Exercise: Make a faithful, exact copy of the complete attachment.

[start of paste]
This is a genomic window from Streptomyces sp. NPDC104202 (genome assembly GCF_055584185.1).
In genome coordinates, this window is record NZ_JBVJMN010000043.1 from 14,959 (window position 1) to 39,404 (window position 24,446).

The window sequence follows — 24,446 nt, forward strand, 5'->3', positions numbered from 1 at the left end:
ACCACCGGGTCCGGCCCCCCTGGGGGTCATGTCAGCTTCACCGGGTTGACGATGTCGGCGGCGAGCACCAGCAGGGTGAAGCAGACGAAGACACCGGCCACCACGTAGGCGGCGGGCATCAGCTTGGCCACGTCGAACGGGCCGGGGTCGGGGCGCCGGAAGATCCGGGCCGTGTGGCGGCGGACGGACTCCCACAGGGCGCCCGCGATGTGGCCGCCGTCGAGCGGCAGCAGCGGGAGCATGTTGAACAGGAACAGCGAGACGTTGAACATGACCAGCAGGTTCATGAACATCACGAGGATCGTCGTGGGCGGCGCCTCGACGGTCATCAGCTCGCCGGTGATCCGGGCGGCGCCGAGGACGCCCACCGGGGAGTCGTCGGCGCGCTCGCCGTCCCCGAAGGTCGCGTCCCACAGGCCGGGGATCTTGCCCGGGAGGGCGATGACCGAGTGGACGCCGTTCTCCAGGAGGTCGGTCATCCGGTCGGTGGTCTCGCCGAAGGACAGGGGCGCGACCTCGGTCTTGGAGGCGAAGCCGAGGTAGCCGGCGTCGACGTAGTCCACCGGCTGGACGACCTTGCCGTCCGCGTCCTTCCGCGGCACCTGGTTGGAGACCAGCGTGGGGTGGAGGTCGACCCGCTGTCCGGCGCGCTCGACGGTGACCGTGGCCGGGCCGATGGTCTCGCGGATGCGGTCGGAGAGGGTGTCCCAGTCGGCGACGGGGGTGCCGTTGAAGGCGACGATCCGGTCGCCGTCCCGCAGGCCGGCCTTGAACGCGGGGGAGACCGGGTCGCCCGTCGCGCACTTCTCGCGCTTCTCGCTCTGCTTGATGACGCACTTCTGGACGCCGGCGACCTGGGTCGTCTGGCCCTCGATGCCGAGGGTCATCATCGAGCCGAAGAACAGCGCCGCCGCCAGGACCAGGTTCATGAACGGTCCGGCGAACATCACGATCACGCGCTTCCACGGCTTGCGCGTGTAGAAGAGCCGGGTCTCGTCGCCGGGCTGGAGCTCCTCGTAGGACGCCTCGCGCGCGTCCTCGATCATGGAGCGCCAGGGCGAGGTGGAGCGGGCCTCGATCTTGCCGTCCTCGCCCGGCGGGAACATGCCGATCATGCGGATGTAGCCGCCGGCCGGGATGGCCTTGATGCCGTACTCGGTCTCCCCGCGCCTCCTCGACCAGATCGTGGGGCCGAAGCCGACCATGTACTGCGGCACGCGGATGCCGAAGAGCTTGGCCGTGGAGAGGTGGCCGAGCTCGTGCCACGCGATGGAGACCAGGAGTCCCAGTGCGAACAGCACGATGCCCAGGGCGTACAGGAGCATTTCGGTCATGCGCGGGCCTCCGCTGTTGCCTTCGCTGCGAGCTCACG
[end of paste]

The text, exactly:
This is a genomic window from Streptomyces sp. NPDC104202 (genome assembly GCF_055584185.1).
In genome coordinates, this window is record NZ_JBVJMN010000043.1 from 14,959 (window position 1) to 39,404 (window position 24,446).

The window sequence follows — 24,446 nt, forward strand, 5'->3', positions numbered from 1 at the left end:
ACCACCGGGTCCGGCCCCCCTGGGGGTCATGTCAGCTTCACCGGGTTGACGATGTCGGCGGCGAGCACCAGCAGGGTGAAGCAGACGAAGACACCGGCCACCACGTAGGCGGCGGGCATCAGCTTGGCCACGTCGAACGGGCCGGGGTCGGGGCGCCGGAAGATCCGGGCCGTGTGGCGGCGGACGGACTCCCACAGGGCGCCCGCGATGTGGCCGCCGTCGAGCGGCAGCAGCGGGAGCATGTTGAACAGGAACAGCGAGACGTTGAACATGACCAGCAGGTTCATGAACATCACGAGGATCGTCGTGGGCGGCGCCTCGACGGTCATCAGCTCGCCGGTGATCCGGGCGGCGCCGAGGACGCCCACCGGGGAGTCGTCGGCGCGCTCGCCGTCCCCGAAGGTCGCGTCCCACAGGCCGGGGATCTTGCCCGGGAGGGCGATGACCGAGTGGACGCCGTTCTCCAGGAGGTCGGTCATCCGGTCGGTGGTCTCGCCGAAGGACAGGGGCGCGACCTCGGTCTTGGAGGCGAAGCCGAGGTAGCCGGCGTCGACGTAGTCCACCGGCTGGACGACCTTGCCGTCCGCGTCCTTCCGCGGCACCTGGTTGGAGACCAGCGTGGGGTGGAGGTCGACCCGCTGTCCGGCGCGCTCGACGGTGACCGTGGCCGGGCCGATGGTCTCGCGGATGCGGTCGGAGAGGGTGTCCCAGTCGGCGACGGGGGTGCCGTTGAAGGCGACGATCCGGTCGCCGTCCCGCAGGCCGGCCTTGAACGCGGGGGAGACCGGGTCGCCCGTCGCGCACTTCTCGCGCTTCTCGCTCTGCTTGATGACGCACTTCTGGACGCCGGCGACCTGGGTCGTCTGGCCCTCGATGCCGAGGGTCATCATCGAGCCGAAGAACAGCGCCGCCGCCAGGACCAGGTTCATGAACGGTCCGGCGAACATCACGATCACGCGCTTCCACGGCTTGCGCGTGTAGAAGAGCCGGGTCTCGTCGCCGGGCTGGAGCTCCTCGTAGGACGCCTCGCGCGCGTCCTCGATCATGGAGCGCCAGGGCGAGGTGGAGCGGGCCTCGATCTTGCCGTCCTCGCCCGGCGGGAACATGCCGATCATGCGGATGTAGCCGCCGGCCGGGATGGCCTTGATGCCGTACTCGGTCTCCCCGCGCCTCCTCGACCAGATCGTGGGGCCGAAGCCGACCATGTACTGCGGCACGCGGATGCCGAAGAGCTTGGCCGTGGAGAGGTGGCCGAGCTCGTGCCACGCGATGGAGACCAGGAGTCCCAGTGCGAACAGCACGATGCCCAGGGCGTACAGGAGCATTTCGGTCATGCGCGGGCCTCCGCTGTTGCCTTCGCTGCGAGCTCACG